On April 23, 2002, about 1724 eastern daylight time, a Piper PA-32-260, N166PA, was substantially damaged during a forced landing shortly after takeoff from Bowman Field (LOU), Louisville, Kentucky. The certificated private pilot received minor injuries. Visual meteorological conditions prevailed for the personal flight destined for Clark County Airport (JVY), Jeffersonville, Indiana. No flight plan was filed for the flight conducted under 14 CFR Part 91.

During a telephone interview, the pilot said the purpose of the flight was to fly to Clark County to pick up his children. He performed the preflight inspection of the airplane by the checklist, and filled both main fuel tanks with fuel. The auxiliary wing tip tanks were not serviced because the left wing tip tank had maintenance pending, and he wanted to preclude de-fueling of the tank prior to the work. The fuel samples drained from the airplane during pre-flight were absent of water and debris.

The run-up was by the checklist and the engine sounded "fine" during the takeoff roll and initial climb. When the airplane reached approximately 1,000 feet, it reacted as if the throttle had been reduced to idle. There was a smooth reduction in power, with no sputtering or popping. The pilot checked the position of the fuel selector and fuel boost pump switch, then began his search for a forced landing area.

The pilot headed for a golf course, but as he approached, a successful landing appeared unlikely. The engine surged as he cleared trees, and he steered for a parking ramp that came into view. Prior to reaching the parking ramp, the airplane struck a building, then the ground.

The pilot also stated that the airplane's left wing separated when it struck the building, the right wing separated when it struck a post, and the propeller became entangled with a fence. He smelled smoke, released his seatbelt, and egressed the airplane. He then went back into the airplane, turned off the fuel boost pump and magnetos, and removed the keys.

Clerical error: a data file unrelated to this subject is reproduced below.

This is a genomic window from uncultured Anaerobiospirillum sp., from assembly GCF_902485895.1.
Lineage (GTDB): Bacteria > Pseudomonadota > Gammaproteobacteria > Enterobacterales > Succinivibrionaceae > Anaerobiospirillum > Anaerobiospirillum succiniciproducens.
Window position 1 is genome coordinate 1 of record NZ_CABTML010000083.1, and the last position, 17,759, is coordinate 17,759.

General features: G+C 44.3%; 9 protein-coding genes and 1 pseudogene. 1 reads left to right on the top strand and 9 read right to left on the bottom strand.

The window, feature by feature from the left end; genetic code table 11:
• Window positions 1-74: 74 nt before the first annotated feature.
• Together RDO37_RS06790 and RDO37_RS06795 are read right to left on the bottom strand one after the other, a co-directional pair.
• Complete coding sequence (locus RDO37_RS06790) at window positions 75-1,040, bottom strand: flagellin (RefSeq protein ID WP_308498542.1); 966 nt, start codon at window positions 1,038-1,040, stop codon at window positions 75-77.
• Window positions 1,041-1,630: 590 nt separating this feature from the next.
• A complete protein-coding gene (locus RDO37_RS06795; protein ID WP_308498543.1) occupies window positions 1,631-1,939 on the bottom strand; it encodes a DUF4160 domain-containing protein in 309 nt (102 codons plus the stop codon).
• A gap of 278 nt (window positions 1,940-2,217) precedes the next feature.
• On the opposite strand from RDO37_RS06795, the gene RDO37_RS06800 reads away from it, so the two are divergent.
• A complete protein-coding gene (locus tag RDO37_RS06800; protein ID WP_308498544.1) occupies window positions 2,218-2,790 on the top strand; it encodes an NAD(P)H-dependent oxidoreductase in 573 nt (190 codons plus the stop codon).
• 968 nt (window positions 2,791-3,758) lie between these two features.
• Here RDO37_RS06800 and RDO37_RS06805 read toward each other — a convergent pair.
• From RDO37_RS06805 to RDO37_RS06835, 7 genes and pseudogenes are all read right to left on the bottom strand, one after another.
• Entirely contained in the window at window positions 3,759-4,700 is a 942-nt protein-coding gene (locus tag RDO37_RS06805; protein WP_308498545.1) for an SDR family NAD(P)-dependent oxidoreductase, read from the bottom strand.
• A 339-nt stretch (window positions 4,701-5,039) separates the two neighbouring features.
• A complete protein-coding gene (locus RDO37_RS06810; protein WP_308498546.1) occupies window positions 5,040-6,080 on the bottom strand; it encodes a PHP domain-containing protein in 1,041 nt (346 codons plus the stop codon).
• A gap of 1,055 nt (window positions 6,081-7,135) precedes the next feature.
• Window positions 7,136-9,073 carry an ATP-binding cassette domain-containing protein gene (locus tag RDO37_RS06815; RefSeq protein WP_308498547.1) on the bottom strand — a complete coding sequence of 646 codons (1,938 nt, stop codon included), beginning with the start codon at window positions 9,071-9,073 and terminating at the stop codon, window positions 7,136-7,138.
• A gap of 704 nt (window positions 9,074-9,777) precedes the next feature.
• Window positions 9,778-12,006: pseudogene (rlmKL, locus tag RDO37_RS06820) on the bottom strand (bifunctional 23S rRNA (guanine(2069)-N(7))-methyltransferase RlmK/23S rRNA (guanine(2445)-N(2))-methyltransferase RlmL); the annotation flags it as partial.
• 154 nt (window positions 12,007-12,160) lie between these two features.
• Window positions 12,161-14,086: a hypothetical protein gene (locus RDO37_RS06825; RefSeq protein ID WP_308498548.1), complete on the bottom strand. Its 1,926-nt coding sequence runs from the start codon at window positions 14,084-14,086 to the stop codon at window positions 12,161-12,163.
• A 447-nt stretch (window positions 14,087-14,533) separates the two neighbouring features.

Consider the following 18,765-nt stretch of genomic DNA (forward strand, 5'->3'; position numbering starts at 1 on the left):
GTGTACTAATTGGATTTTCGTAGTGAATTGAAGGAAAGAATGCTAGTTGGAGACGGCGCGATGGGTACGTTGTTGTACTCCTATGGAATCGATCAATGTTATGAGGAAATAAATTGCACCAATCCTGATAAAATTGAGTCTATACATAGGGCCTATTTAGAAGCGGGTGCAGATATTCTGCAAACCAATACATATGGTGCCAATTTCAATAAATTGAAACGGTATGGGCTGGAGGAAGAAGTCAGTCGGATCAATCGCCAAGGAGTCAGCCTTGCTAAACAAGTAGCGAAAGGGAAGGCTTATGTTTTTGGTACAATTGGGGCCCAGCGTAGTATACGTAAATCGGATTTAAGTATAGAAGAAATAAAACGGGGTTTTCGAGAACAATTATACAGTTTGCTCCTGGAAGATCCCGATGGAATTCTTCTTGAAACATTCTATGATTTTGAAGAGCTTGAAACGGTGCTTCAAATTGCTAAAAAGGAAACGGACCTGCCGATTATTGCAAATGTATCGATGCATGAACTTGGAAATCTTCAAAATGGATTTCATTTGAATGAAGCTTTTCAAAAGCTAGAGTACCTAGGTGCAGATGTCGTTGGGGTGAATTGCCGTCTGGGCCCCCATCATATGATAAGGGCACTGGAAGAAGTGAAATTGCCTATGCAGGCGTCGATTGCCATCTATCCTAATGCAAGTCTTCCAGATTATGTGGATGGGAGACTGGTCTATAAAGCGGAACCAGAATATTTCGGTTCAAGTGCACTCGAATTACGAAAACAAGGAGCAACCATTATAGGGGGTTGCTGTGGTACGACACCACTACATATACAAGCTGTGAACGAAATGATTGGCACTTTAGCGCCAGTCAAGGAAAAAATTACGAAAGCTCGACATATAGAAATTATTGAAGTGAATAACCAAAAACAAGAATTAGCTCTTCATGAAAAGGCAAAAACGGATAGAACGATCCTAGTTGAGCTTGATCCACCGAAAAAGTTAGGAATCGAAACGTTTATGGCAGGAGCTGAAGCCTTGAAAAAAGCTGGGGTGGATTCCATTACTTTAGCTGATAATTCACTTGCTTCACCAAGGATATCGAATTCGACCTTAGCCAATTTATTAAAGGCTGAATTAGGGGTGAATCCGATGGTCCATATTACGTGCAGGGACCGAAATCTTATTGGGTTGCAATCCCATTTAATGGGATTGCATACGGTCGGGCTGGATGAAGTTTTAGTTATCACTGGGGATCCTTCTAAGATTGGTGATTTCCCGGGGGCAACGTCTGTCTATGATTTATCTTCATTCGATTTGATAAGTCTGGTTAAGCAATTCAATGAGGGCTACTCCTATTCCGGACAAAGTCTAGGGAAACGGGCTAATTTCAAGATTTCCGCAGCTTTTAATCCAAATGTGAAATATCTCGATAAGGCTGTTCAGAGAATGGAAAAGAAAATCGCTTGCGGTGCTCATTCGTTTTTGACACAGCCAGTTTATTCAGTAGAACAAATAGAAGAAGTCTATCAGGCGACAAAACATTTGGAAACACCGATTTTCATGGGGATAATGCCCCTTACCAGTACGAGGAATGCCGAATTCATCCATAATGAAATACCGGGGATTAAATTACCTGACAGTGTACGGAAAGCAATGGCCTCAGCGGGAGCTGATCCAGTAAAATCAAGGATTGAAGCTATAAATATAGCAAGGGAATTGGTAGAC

A Federal Aviation Administration (FAA) inspector was in the vicinity of Bowman field at the time of the accident, and arrived on scene about 5 minutes after the accident. In a telephone interview, the inspector described his observations at the site. He said the left wing burned, and the right wing tip tank was ruptured. The left main fuel tank contained fuel.

Examination of the cockpit revealed that the fuel selector was on the left tip tank. The master switch was off, the boost pump was on, the carburetor heat control was in, the throttle was full in, and the mixture was full in. The magnetos were off and the keys were removed.

The inspector determined that two people had touched the wreckage prior to his arrival. A firefighter had disconnected the battery, and a member of the Civil Air Patrol had retrieved the Emergency Locator Transmitter (ELT) and turned it off. The pilot reported to the inspector that he had turned the master switch off, and removed the keys.

The inspector was asked if he had discussed the position of the fuel selector with the pilot. According to the inspector, the pilot maintained that the fuel selector was on the left main tank at pre-flight, and that he never moved it.